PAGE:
How Not to Ruin Your Tailgate
Expert Advice

Image: Depositphotos


And that, my friends, is how annoying your party—tailgate, homegate or barbecue—becomes when your music dominates the scene. No one is there for a concert. It’s a party. With other people. So you can talk . . . to . . . them. They are there to catch up, crack jokes, and bash the other team and their crappy coach that you may secretly admire in some way, and therefore hate even more. So, to avoid ruining your outdoor gathering, keep the music at a level that just fills the silences as you hit the next conversational stride or refill your glass.

That’s just one way to drop your tailgate in the dumper. There are nuances to hosting, but here’s some big, but not always obvious ways you can blow it, and how not to.


Now after a while, some clown will over-indulge—or came in pre-lubricated—and think they’re cute. But they’re not. At least not after a few minutes. Have a plan for removal. Like luring them away with a special bottle they should sample or some elusive hero they should meet. Then in that place off to the side, hand them on to someone who can give them the “you’re being an idiot” talk and a bottle of water, or call them an Uber while you go on hosting.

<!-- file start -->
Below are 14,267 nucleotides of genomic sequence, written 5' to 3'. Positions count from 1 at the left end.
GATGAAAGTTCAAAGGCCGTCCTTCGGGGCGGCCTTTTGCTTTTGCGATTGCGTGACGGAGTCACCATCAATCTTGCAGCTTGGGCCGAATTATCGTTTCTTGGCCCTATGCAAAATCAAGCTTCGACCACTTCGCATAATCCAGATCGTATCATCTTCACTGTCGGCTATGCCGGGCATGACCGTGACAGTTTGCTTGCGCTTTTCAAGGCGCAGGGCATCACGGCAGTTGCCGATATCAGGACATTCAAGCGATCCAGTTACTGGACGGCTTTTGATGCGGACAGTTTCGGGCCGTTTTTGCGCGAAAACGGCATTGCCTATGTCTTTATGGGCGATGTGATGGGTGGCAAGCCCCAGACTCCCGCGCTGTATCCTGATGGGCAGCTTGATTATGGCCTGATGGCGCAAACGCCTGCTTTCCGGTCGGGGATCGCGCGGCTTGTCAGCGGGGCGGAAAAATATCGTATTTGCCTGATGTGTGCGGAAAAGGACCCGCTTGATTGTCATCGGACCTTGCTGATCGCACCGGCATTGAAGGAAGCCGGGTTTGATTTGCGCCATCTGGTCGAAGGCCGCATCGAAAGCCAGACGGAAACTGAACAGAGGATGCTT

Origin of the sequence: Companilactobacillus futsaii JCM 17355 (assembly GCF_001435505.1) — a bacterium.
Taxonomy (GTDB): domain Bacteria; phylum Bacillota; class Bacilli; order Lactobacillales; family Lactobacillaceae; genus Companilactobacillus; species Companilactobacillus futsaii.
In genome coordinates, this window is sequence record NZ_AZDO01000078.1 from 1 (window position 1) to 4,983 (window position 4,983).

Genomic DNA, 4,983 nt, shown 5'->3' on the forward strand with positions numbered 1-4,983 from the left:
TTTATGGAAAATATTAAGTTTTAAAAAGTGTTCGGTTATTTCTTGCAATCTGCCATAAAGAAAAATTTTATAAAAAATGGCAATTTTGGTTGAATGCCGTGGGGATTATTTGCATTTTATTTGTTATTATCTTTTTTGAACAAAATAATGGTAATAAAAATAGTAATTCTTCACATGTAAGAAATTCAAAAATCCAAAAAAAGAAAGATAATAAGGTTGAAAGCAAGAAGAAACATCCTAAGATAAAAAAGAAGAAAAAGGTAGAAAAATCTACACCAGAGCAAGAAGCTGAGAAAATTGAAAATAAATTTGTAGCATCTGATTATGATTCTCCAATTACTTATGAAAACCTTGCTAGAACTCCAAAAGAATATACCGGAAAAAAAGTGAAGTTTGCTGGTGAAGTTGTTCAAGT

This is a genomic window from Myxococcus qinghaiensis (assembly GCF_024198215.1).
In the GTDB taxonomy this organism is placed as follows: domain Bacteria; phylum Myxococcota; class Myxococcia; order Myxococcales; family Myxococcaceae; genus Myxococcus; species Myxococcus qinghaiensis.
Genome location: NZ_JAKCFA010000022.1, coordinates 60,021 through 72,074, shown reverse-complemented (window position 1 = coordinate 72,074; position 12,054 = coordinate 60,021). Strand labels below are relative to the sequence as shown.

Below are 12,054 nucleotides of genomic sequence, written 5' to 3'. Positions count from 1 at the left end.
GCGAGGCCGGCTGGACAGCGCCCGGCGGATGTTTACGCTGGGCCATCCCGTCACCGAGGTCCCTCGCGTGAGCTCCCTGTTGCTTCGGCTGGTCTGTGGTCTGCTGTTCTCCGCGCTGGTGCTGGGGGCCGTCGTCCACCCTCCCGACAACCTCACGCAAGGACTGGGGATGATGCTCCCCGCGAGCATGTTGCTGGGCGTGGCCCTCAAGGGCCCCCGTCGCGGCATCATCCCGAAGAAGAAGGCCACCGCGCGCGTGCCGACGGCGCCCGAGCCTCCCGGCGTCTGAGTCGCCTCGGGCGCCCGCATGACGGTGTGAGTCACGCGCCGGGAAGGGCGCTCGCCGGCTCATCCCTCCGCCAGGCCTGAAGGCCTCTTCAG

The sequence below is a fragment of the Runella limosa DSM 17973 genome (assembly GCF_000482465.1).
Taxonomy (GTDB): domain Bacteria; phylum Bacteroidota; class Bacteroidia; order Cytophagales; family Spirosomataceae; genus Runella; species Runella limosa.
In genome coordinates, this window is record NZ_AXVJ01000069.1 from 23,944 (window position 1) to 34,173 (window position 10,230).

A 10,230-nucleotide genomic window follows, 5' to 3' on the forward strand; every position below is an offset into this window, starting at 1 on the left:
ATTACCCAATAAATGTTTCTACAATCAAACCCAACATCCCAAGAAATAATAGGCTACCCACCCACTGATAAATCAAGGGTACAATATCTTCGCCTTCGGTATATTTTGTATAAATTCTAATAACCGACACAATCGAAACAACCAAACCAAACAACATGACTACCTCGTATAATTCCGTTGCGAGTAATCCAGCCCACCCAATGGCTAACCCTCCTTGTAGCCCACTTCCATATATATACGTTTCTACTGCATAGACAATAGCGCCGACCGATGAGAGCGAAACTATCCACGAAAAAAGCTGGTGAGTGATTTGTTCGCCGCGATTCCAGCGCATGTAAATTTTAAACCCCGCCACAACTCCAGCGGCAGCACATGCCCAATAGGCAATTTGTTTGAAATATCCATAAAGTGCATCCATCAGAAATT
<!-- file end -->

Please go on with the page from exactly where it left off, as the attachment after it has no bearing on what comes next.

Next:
Gotta Go, Gotta Go

Want to avoid endless “where’s the bathroom” interruptions at your tailgate? Or party roamers in your house searching for relief? Then tell at least the first 10 people that arrive where the bathrooms are. They’ll spread the word. At your house, if it’s not a simple route to your facilities, put up signs. Big arrows are always good. In team colors is better. Or have a picture of your quarterback, arm outstretched in the right direction and let him serve as the bathroom GPS.

Beat the Hangry

This may sound like a “duh!” but many a host blows this. Hangry is real. Keep the food coming from the start. Folks arrive ready to nosh to most barbecues and tailgates. And if the grill’s going, those mouthwatering aromas can rile up the hangry within, making folks a bit touchy, especially when they’ve been downing something cold and frothy. And space out the bowls of pretzels, chips, dips and apps if you’ve got the room. Clustering them all at the end of one table just makes for a jam up.

Make It Yours

You’ve done all the work to get this thing underway and going, so put your stamp on it. And free yourself from restocking or staffing a full bar—unless that’s your party-central site. Instead (or in addition), present a signature drink. Theme it.  To the team, the spirit of your tailgate or the reason for the gathering. Make it a simple mix. Make it ahead and have loads at-hand in a nearby cooler or fridge. Then refill as needed. When it’s gone, it’s brews and bottled libations only.